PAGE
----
Over the past few weeks, I have tried a little experiment with a few on my favourite small business retailers who, for what will be obvious reasons, will remain nameless.
For a range of smallish transactions of say $10 to $20, I deliberately made a bit of a fuss about paying with cash, rather than tapping with my card. Almost without exception, the proprietor, with a wink and nod, appreciated the use of cash, and passed a quick comment to the effect that “unfortunately, cash is rare these days”. I also noticed on a number of occasions the transaction was not rung up on the cash register, with the notes tucked into the cash drawer with no one other than me and the shop keeper aware of the transaction.
This got me thinking about an issue which has had me a little puzzled – the sharp improvement in the government’s budget position on the back of unexpectedly strong tax receipts.
This extra tax revenue for the government appears to be an odd development given the sluggishness in the economy and consumer spending, and the ongoing weakness in inflation and wages, which over many decades have proven to be the driver of tax collections.
Rather than an unexpected pick-up in economic activity driving the revenue surge, it appears that technology, the decline in the use of cash and the greater use of cards accounts for the extra tax take.
It is more difficult for businesses, big and small, to avoid declaring their takings with more transactions being registered with the bank and therefore the tax office as a result of the move to card payments.
With each tap of a card, there is a record of the transaction. The same is not always true with cash.
Merchants using cards must declare and obviously transfer the goods and services tax to the tax office if transactions are registered with the bank. There is no such obligation if the transaction is cash where they not only can keep the cash for the product, but pocket the GST levied on the item in question.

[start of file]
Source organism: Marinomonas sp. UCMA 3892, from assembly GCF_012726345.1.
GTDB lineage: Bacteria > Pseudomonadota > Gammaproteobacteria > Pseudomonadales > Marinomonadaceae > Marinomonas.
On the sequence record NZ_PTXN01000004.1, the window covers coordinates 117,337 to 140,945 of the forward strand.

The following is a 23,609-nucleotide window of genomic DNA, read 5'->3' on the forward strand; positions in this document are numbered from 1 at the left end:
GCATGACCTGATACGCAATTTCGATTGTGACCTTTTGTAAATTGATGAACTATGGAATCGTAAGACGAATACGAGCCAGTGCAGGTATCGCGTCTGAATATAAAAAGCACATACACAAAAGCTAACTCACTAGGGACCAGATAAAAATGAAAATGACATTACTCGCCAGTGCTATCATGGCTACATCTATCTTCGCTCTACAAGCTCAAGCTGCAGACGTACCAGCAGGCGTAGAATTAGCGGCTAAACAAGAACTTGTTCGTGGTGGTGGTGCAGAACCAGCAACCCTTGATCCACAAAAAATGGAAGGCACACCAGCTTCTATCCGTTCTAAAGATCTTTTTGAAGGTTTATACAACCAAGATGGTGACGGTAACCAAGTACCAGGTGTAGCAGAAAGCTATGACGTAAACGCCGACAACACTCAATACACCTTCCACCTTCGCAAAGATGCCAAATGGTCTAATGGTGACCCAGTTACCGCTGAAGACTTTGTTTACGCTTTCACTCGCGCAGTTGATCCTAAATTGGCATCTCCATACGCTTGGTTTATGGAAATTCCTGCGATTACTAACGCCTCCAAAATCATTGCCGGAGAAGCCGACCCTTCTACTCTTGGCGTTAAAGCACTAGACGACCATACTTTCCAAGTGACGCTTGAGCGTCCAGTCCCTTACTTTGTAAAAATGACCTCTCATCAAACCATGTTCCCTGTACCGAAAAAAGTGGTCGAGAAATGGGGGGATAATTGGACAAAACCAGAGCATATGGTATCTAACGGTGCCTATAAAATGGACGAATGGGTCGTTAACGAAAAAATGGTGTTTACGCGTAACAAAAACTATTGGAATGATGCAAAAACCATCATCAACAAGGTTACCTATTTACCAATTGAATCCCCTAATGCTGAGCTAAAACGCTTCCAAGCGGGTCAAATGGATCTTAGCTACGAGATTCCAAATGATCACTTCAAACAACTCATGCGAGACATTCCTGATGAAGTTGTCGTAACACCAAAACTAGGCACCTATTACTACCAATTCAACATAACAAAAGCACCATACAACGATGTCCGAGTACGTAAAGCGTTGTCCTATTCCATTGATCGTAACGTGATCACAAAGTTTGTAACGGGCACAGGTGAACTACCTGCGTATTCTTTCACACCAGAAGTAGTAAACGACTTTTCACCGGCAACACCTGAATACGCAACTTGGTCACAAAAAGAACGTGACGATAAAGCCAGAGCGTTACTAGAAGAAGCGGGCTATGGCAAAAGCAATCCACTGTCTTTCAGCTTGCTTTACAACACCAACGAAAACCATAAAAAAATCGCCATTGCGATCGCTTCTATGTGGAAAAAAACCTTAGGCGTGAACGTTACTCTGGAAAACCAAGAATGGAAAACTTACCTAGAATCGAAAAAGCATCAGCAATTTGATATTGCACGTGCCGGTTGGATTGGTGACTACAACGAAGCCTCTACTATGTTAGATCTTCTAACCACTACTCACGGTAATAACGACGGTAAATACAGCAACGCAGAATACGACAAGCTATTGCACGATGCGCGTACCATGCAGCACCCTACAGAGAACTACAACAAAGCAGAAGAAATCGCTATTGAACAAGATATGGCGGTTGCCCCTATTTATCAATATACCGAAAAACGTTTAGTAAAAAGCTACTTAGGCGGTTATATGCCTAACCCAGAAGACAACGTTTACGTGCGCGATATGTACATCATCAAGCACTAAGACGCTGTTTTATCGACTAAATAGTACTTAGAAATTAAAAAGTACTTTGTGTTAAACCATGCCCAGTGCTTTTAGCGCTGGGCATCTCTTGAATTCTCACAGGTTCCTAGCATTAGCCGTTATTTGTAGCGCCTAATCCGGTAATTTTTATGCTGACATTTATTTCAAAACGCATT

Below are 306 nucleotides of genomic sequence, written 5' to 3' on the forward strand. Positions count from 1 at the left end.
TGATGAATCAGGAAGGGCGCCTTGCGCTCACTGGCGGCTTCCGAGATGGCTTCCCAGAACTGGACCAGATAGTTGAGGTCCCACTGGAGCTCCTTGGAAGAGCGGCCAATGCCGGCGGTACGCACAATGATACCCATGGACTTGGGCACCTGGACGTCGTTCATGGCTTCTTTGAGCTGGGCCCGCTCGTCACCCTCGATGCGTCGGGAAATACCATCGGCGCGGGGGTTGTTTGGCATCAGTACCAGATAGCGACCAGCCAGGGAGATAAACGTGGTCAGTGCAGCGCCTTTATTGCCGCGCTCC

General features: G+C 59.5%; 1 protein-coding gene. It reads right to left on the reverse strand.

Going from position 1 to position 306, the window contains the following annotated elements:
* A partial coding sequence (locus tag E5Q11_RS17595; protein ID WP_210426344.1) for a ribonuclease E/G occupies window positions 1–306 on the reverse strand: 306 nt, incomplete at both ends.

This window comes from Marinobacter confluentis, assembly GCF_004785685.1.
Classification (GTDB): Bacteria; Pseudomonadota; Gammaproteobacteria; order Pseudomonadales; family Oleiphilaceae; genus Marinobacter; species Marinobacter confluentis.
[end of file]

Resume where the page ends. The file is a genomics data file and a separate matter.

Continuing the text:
It also means that the profit of the business is harder to disguise if the money is merely transfer from a card to the bank account of the business. This may account for part of the increase in company tax collections.
As a result, it appears that a good old tap and go for a hypothetical $9 transaction for a latte and a muffin helps the tax office and the budget and stops the friendly café proprietor slipping a few bank notes into their back pocket at the end of the day.
Data on consumer’s use of cash, cards and transfer for their transactions backs this up.
Data published by the RBA shows that of all consumer transactions undertaken in 2016, around 18 per cent were, by value, in cash. This is down from 38 per cent in 2007. One can only assume that this is even less in 2018.
Perhaps more tellingly, is the increasing uses of cards for smaller transactions under $10 which are easy to hide in an era where cash was king.
This automation may also have implications for PAYG income tax compliance. There were anecdotes of casual staff being slipped $100 cash from the till for the day’s shift and this meant less paper work for the business owner and no tax paid by the worker. A win-win for them, but a loss to the tax office.
With less cash in the till and more in the bank account, the benefits from the old arrangement have all but gone. If there happens to be a ‘surplus of cash’ in the bank account from all the taps and direct debits, best to reduce this by paying workers electronically and therefore paying some income tax on the transaction.
It is difficult to know how big an impact this might be, but it is clear the tax office and government are pleased it is happening.
The moral of the story depends on your values, it would seem.
If you hate big government and the tax office, and don’t mind giving small business a helping hand with just a little bending of the law, use cash.
If you want to hurt small business by making them comply with their tax obligation and also see the budget repair accelerated, tap your card.